Had a 15-minute chat with Ewan MacColl at the bar of a London pub. We later exchanged letters and he very kindly contributed a song, "The Campanero," to A Bonnie Bunch of Roses, my folk song collection. MacColl was someone whom I admired from my teenage years so that was very special. He was interested, sincere and gracious.
When Margaret Barry was in New York, she would often stay with me. She usually called Alan Lomax and he would invite us to his apartment for dinner, drinks and a few songs.
In 10 years of running a folk club in NYC and touring with a traditional band, I met and/or sang with a who's who of folk performers. Martin Carthy was easily the most down to earth. Ray Fisher among the friendliest; Peter Bellamy, Paul Brady and Lou Killen the most powerfully absorbing; Joe McKenna and Joe Burke the most virtuosic.
Dave Van Ronk came to one of our "Sing Around" nights and did a few Irish songs he had learned from his mother; Ed McCurdy and Rosalie Sorrels likewise. I met Robert Pete Williams, an incredibly intense Missippi bluesman and one of my all-time favorites, at the 1966 Berkeley Folk Festival and spent a few hours with him. I was in the company of Johnny Shines and Walter Horton for quite a few hours years ago in San Franciso.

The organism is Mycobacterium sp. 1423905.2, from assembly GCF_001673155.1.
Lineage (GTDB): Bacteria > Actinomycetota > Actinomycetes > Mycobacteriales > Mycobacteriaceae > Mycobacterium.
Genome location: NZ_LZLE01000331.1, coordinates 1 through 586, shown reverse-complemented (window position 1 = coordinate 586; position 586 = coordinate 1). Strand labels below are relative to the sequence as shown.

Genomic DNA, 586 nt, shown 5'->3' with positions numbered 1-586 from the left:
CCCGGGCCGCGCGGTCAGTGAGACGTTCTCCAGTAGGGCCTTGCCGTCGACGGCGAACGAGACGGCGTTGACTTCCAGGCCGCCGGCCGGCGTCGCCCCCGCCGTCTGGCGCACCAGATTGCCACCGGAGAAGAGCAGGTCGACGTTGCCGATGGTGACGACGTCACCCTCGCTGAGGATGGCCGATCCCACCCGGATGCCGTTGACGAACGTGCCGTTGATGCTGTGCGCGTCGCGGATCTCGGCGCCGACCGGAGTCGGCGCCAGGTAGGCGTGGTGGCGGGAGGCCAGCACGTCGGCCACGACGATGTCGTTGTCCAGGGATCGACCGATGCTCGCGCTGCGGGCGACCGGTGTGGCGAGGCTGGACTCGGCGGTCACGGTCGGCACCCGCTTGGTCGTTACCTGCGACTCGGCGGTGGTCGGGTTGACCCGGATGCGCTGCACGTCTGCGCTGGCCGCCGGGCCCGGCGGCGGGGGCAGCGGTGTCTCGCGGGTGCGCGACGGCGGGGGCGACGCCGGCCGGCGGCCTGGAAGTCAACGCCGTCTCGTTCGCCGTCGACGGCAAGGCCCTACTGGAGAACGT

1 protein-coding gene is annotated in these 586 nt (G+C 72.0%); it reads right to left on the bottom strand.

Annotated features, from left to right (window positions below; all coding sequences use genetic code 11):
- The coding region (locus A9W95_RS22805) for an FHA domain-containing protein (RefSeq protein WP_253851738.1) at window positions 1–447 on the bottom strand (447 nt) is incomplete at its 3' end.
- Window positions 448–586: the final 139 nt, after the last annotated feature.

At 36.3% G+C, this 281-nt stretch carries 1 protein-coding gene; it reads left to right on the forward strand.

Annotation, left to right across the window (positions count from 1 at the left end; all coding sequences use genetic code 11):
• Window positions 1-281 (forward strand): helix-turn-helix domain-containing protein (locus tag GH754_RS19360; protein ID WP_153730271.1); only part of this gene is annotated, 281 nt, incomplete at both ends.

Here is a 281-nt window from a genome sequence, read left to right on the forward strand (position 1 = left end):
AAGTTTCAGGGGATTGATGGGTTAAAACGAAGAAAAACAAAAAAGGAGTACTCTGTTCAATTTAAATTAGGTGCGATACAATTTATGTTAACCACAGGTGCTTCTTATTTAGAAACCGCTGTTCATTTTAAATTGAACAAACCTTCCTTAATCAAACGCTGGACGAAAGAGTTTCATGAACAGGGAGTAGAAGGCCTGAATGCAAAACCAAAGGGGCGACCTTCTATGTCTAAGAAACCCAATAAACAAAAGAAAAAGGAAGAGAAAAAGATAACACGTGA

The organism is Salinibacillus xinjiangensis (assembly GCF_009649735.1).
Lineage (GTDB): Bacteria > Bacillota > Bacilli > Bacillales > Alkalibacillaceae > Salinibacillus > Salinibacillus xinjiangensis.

The brilliant jazz pianist, Bill Evans, who recorded with Miles Davis and with his own trio, was my seatmate on a flight between NYC and Tokyo 25 years ago.
Outside of music, I've met a few princes, presidents, ambassadors and cabinet ministers... but I don't know whether any of those people were or will be great. We all made a big fuss over them but secretly wanted to get home to take our pants off and change into our slippers.
All the best,